2. Go to the WordPress application on the server and navigate to the new post so I can copy the short link.
  3. Open my Twitter client and write a new tweet, then publish that.

The main inconvenience is opening WordPress in the browser once I’ve already gone to the trouble to write the post somewhere else. What I need is a tool that will allow me to access the internally generated short URL and compose a Tweet from MarsEdit that can be published whenever the blog post itself is published.

It’s looking like I’m going to need to write my own WordPress plugin to do exactly what I want. There are a ton of Twitter plugins, I think I’ll just have to find the right one and adapt it to my needs.

More later.

Links for April 8

Links for March 12th

  • Jon Udell interviews Ward Cunningham about how the Eclipse portal exposes its innter workings by way of reports on test results, and the advantages the resulting transparency provides. Really, really interesting stuff.
  • Bruce Schneier discusses a report on the lack of security in implantable medical devices that provide remote access.
  • Wired Compiler links to Prism, a Firefox add-on that makes it easy to treat Web sites like standalone desktop applications. It provides a lightweight approach to creating apps like Mailplane.
  • The Morning News: Six-Word Reviews of 763 SXSW MP3s by Paul Ford. This is insane, and I mean that in the best possible way.
  • Postalicious is the WordPress plugin I used to produce this post.

WordPress, for now

Today I reluctantly migrated the blog from Movable Type to WordPress. There are many things I like about Movable Type, especially in version 4.0, but for whatever reason it was very slow and seemed to keep getting slower. I installed FastCGI but wasn’t sure if it ever worked, made sure the database was properly indexed and that it wasn’t slowing things down, and tried to tweak other things where I could. Eventually I decided that I was tired of dealing with slow performance, and didn’t have the energy to take the debugging to the next level.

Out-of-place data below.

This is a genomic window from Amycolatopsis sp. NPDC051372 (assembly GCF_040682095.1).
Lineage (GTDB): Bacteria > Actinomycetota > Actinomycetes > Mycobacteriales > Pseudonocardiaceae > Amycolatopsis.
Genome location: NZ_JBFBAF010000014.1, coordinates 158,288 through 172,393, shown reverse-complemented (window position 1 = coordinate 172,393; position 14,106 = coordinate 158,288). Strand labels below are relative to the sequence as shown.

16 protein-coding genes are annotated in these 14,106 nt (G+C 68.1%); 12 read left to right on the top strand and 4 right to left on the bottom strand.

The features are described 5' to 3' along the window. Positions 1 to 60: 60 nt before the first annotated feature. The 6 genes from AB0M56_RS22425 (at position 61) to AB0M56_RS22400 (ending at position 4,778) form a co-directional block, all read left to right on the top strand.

Anyway, it was relatively easy to move my content into WordPress, so I took the plunge. Right now I’m using a slightly modified version of the Cutline theme, but I expect to make it more my own soon enough.

Getting the old links to blog posts to work was somewhat difficult. When I migrated my posts from Movable Type to WordPress, neither the ID numbers nor the Movable Type basenames made it into the WordPress database. My Movable Type permalinks were based on the basename. I hacked the 404 page in my theme to look up the posts in the Movable Type database by basename, and then use the post title to look up the post in the WordPress database and redirect to the appropriate page. There will be problems with the really old untitled posts, and with any posts that have the same title, but the approach works well enough for now.

I also had to install FeedBurner FeedSmith and PHP Markdown to get things working. Markdown does still work in comments. I’ve also installed WP-OpenID, so you can sign in using your OpenID to comment.

Sadly all of the tags on my posts failed to make it over in the migration. I doubt I’ll go back and tag old posts.

I’m sure there are dozens of other problems that I haven’t found yet, but I’ll iron them out over time. If you see anything obviously broken, please leave a comment and I’ll try to get it fixed.